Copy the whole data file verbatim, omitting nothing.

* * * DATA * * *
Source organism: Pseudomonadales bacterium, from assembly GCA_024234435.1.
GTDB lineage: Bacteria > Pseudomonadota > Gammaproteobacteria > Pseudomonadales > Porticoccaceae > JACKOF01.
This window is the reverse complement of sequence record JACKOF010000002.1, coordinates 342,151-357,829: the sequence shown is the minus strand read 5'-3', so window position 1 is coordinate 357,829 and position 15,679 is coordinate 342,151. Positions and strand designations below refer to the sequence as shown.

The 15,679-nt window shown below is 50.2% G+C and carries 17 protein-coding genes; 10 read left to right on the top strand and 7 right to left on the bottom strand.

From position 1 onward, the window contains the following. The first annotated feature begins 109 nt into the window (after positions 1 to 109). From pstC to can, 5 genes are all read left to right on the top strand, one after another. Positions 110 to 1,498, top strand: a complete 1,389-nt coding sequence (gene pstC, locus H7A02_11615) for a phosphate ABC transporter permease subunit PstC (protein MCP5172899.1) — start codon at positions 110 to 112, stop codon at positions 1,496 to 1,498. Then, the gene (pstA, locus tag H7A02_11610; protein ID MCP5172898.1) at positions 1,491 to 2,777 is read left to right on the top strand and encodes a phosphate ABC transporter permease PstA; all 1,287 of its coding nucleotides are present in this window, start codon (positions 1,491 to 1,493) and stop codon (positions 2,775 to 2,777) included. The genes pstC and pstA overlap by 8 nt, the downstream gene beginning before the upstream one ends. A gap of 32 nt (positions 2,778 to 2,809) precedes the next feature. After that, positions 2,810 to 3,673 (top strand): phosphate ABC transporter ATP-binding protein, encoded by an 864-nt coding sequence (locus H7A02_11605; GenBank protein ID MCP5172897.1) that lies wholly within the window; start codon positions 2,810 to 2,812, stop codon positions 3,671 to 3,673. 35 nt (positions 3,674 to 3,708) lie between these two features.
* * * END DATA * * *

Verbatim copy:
Source organism: Pseudomonadales bacterium, from assembly GCA_024234435.1.
GTDB lineage: Bacteria > Pseudomonadota > Gammaproteobacteria > Pseudomonadales > Porticoccaceae > JACKOF01.
This window is the reverse complement of sequence record JACKOF010000002.1, coordinates 342,151-357,829: the sequence shown is the minus strand read 5'-3', so window position 1 is coordinate 357,829 and position 15,679 is coordinate 342,151. Positions and strand designations below refer to the sequence as shown.

The 15,679-nt window shown below is 50.2% G+C and carries 17 protein-coding genes; 10 read left to right on the top strand and 7 right to left on the bottom strand.

From position 1 onward, the window contains the following. The first annotated feature begins 109 nt into the window (after positions 1 to 109). From pstC to can, 5 genes are all read left to right on the top strand, one after another. Positions 110 to 1,498, top strand: a complete 1,389-nt coding sequence (gene pstC, locus H7A02_11615) for a phosphate ABC transporter permease subunit PstC (protein MCP5172899.1) — start codon at positions 110 to 112, stop codon at positions 1,496 to 1,498. Then, the gene (pstA, locus tag H7A02_11610; protein ID MCP5172898.1) at positions 1,491 to 2,777 is read left to right on the top strand and encodes a phosphate ABC transporter permease PstA; all 1,287 of its coding nucleotides are present in this window, start codon (positions 1,491 to 1,493) and stop codon (positions 2,775 to 2,777) included. The genes pstC and pstA overlap by 8 nt, the downstream gene beginning before the upstream one ends. A gap of 32 nt (positions 2,778 to 2,809) precedes the next feature. After that, positions 2,810 to 3,673 (top strand): phosphate ABC transporter ATP-binding protein, encoded by an 864-nt coding sequence (locus H7A02_11605; GenBank protein ID MCP5172897.1) that lies wholly within the window; start codon positions 2,810 to 2,812, stop codon positions 3,671 to 3,673. 35 nt (positions 3,674 to 3,708) lie between these two features.